Count some methane-eating extremophiles among the treasures pulled from Lead’s old Homestake Mine.
A $6 million federal grant project led by South Dakota School of Mines & Technology will attempt to harness an unusual appetite for methane gas discovered in microbes found deep in the Sanford Underground Research Facility.
Rajesh Sani, associate professor in the chemical and biological engineering department at Mines and the principal investigator, said the exotic bugs found in extreme conditions at SURF and under Yellowstone National Park show great promise for three things:
• Producing unique biodegradable plastics.
• Producing electricity from space waste.
• Converting natural gas to methanol — the alcohol commonly mixed with gasoline.
By efficiently eating methane, these bugs also hold potential to reduce a greenhouse gas that pound for pound is roughly 30 times more potent than carbon dioxide.
In other places, researchers are working with common microbes already known to eat methane. They eat it, Sani said, but they don’t care for it. The never-before-studied extremophiles, meanwhile, have a real taste for methane.
“Our bugs are better,” Sani said.
The bugs are far too small to see without a powerful microscope.
Mines’ initiative will involve 21 scientists from three universities, including Oklahoma and Montana State. The four-year National Science Foundation project will produce foundational science, or basic understanding, but Sani believes useable technologies will result within four years. Four companies have shown an interest, he said.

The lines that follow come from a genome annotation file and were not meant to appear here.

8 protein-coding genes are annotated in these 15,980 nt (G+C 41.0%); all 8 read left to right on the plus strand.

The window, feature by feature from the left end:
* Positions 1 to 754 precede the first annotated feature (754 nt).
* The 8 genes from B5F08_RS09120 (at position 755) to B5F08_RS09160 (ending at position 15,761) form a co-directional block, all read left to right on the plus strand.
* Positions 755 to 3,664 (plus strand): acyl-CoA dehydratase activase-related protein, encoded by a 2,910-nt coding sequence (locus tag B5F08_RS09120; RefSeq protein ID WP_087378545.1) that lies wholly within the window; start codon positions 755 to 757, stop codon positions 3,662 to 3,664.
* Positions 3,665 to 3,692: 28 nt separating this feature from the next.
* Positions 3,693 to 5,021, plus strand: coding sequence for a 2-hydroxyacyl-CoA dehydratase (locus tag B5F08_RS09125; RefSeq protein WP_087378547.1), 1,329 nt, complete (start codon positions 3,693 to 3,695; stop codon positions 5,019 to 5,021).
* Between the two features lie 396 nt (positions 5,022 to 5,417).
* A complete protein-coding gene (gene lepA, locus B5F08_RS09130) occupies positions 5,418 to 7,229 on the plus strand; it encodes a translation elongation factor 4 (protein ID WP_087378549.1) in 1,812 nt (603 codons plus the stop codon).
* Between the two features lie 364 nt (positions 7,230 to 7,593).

The project is named Building Genome-to-Phenome Infrastructure for Regulating Methane in Deep and Extreme Environments — “bug remedy” for short.
Among other things, investigators will study how genetic modification of these bugs alters their characteristics or expression — their phenome. The products created could be quite valuable, Sani said.
Polymers formed within the microbes’ cells could be used to make plastics that break down faster than those created from petroleum, becoming a boon for the environment. Polymers make up a $500 billion industry, Sani said.
Meanwhile, a process to convert inexpensive natural gas directly to methanol would be useful to the fuel industry.
Production of electricity from methanol would fill special niches, such as converting gases from food waste on the International Space Station into electricity. That would lessen the need for extremely expensive resupply in space.
Sani noted that a recent study estimates the methane produced by livestock comprises 15 percent of greenhouse gases. New technology developed from the project might help, he said. The difficulty comes in capturing the gas.